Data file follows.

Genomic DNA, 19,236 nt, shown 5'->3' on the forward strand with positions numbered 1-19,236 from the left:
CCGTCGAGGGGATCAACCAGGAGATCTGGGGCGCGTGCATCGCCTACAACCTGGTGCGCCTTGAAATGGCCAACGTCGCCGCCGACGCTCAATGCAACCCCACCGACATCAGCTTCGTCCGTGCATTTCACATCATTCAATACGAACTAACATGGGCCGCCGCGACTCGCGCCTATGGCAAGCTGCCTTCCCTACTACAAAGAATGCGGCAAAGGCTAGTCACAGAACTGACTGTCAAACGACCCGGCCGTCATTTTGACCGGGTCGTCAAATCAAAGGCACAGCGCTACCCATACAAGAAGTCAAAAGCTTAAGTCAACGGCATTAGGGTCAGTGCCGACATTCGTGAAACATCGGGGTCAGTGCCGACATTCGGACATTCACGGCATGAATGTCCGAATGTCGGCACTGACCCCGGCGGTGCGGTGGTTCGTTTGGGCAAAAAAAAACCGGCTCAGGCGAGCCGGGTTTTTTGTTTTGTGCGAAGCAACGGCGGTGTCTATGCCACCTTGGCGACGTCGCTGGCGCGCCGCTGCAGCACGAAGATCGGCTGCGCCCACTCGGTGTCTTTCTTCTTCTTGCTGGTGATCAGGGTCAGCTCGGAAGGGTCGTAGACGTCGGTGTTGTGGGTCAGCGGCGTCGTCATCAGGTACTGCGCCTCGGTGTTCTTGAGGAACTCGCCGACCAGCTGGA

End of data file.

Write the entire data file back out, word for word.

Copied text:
Genomic DNA, 19,236 nt, shown 5'->3' on the forward strand with positions numbered 1-19,236 from the left:
CCGTCGAGGGGATCAACCAGGAGATCTGGGGCGCGTGCATCGCCTACAACCTGGTGCGCCTTGAAATGGCCAACGTCGCCGCCGACGCTCAATGCAACCCCACCGACATCAGCTTCGTCCGTGCATTTCACATCATTCAATACGAACTAACATGGGCCGCCGCGACTCGCGCCTATGGCAAGCTGCCTTCCCTACTACAAAGAATGCGGCAAAGGCTAGTCACAGAACTGACTGTCAAACGACCCGGCCGTCATTTTGACCGGGTCGTCAAATCAAAGGCACAGCGCTACCCATACAAGAAGTCAAAAGCTTAAGTCAACGGCATTAGGGTCAGTGCCGACATTCGTGAAACATCGGGGTCAGTGCCGACATTCGGACATTCACGGCATGAATGTCCGAATGTCGGCACTGACCCCGGCGGTGCGGTGGTTCGTTTGGGCAAAAAAAAACCGGCTCAGGCGAGCCGGGTTTTTTGTTTTGTGCGAAGCAACGGCGGTGTCTATGCCACCTTGGCGACGTCGCTGGCGCGCCGCTGCAGCACGAAGATCGGCTGCGCCCACTCGGTGTCTTTCTTCTTCTTGCTGGTGATCAGGGTCAGCTCGGAAGGGTCGTAGACGTCGGTGTTGTGGGTCAGCGGCGTCGTCATCAGGTACTGCGCCTCGGTGTTCTTGAGGAACTCGCCGACCAGCTGGA